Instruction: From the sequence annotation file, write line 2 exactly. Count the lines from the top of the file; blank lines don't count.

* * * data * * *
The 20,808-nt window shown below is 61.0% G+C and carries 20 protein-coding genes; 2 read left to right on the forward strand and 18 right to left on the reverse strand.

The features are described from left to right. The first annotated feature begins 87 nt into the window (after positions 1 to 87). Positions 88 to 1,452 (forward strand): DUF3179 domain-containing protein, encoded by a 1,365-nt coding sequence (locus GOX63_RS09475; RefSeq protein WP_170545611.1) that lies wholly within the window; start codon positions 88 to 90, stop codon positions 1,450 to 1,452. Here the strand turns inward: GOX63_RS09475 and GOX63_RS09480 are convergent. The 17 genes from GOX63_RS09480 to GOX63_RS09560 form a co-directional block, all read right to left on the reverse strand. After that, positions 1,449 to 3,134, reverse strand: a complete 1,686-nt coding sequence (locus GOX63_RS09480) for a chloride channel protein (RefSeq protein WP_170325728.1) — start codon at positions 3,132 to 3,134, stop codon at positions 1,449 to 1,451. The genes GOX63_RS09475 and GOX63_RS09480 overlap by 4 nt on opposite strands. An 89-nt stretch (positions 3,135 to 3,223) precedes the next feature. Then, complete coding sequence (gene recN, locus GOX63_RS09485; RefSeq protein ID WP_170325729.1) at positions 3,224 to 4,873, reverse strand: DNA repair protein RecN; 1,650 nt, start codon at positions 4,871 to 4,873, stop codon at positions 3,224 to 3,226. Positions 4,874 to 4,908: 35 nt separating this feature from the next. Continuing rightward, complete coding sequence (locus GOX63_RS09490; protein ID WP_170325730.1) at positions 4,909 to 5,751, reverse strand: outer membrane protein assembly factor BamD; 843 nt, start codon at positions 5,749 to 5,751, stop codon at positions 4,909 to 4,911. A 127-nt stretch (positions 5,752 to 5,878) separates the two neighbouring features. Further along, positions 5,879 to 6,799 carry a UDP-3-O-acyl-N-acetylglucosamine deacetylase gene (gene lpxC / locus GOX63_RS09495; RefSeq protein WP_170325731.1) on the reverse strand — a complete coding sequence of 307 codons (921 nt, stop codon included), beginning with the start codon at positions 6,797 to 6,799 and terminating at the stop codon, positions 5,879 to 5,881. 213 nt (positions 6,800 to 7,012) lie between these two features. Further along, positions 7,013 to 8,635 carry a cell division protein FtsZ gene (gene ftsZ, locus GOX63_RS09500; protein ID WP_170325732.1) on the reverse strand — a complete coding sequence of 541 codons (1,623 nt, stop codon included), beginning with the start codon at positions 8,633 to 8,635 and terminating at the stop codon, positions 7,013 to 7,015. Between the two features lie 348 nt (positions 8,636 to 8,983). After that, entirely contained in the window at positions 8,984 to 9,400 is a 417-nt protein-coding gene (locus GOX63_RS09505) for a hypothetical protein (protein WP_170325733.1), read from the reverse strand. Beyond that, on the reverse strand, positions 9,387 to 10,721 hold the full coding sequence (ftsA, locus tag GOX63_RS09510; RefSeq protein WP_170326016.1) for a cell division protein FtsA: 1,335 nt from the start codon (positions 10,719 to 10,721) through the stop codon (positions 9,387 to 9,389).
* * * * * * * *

The features are described from left to right. The first annotated feature begins 87 nt into the window (after positions 1 to 87). Positions 88 to 1,452 (forward strand): DUF3179 domain-containing protein, encoded by a 1,365-nt coding sequence (locus GOX63_RS09475; RefSeq protein WP_170545611.1) that lies wholly within the window; start codon positions 88 to 90, stop codon positions 1,450 to 1,452. Here the strand turns inward: GOX63_RS09475 and GOX63_RS09480 are convergent. The 17 genes from GOX63_RS09480 to GOX63_RS09560 form a co-directional block, all read right to left on the reverse strand. After that, positions 1,449 to 3,134, reverse strand: a complete 1,686-nt coding sequence (locus GOX63_RS09480) for a chloride channel protein (RefSeq protein WP_170325728.1) — start codon at positions 3,132 to 3,134, stop codon at positions 1,449 to 1,451. The genes GOX63_RS09475 and GOX63_RS09480 overlap by 4 nt on opposite strands. An 89-nt stretch (positions 3,135 to 3,223) precedes the next feature. Then, complete coding sequence (gene recN, locus GOX63_RS09485; RefSeq protein ID WP_170325729.1) at positions 3,224 to 4,873, reverse strand: DNA repair protein RecN; 1,650 nt, start codon at positions 4,871 to 4,873, stop codon at positions 3,224 to 3,226. Positions 4,874 to 4,908: 35 nt separating this feature from the next. Continuing rightward, complete coding sequence (locus GOX63_RS09490; protein ID WP_170325730.1) at positions 4,909 to 5,751, reverse strand: outer membrane protein assembly factor BamD; 843 nt, start codon at positions 5,749 to 5,751, stop codon at positions 4,909 to 4,911. A 127-nt stretch (positions 5,752 to 5,878) separates the two neighbouring features. Further along, positions 5,879 to 6,799 carry a UDP-3-O-acyl-N-acetylglucosamine deacetylase gene (gene lpxC / locus GOX63_RS09495; RefSeq protein WP_170325731.1) on the reverse strand — a complete coding sequence of 307 codons (921 nt, stop codon included), beginning with the start codon at positions 6,797 to 6,799 and terminating at the stop codon, positions 5,879 to 5,881. 213 nt (positions 6,800 to 7,012) lie between these two features. Further along, positions 7,013 to 8,635 carry a cell division protein FtsZ gene (gene ftsZ, locus GOX63_RS09500; protein ID WP_170325732.1) on the reverse strand — a complete coding sequence of 541 codons (1,623 nt, stop codon included), beginning with the start codon at positions 8,633 to 8,635 and terminating at the stop codon, positions 7,013 to 7,015. Between the two features lie 348 nt (positions 8,636 to 8,983). After that, entirely contained in the window at positions 8,984 to 9,400 is a 417-nt protein-coding gene (locus GOX63_RS09505) for a hypothetical protein (protein WP_170325733.1), read from the reverse strand. Beyond that, on the reverse strand, positions 9,387 to 10,721 hold the full coding sequence (ftsA, locus tag GOX63_RS09510; RefSeq protein WP_170326016.1) for a cell division protein FtsA: 1,335 nt from the start codon (positions 10,719 to 10,721) through the stop codon (positions 9,387 to 9,389).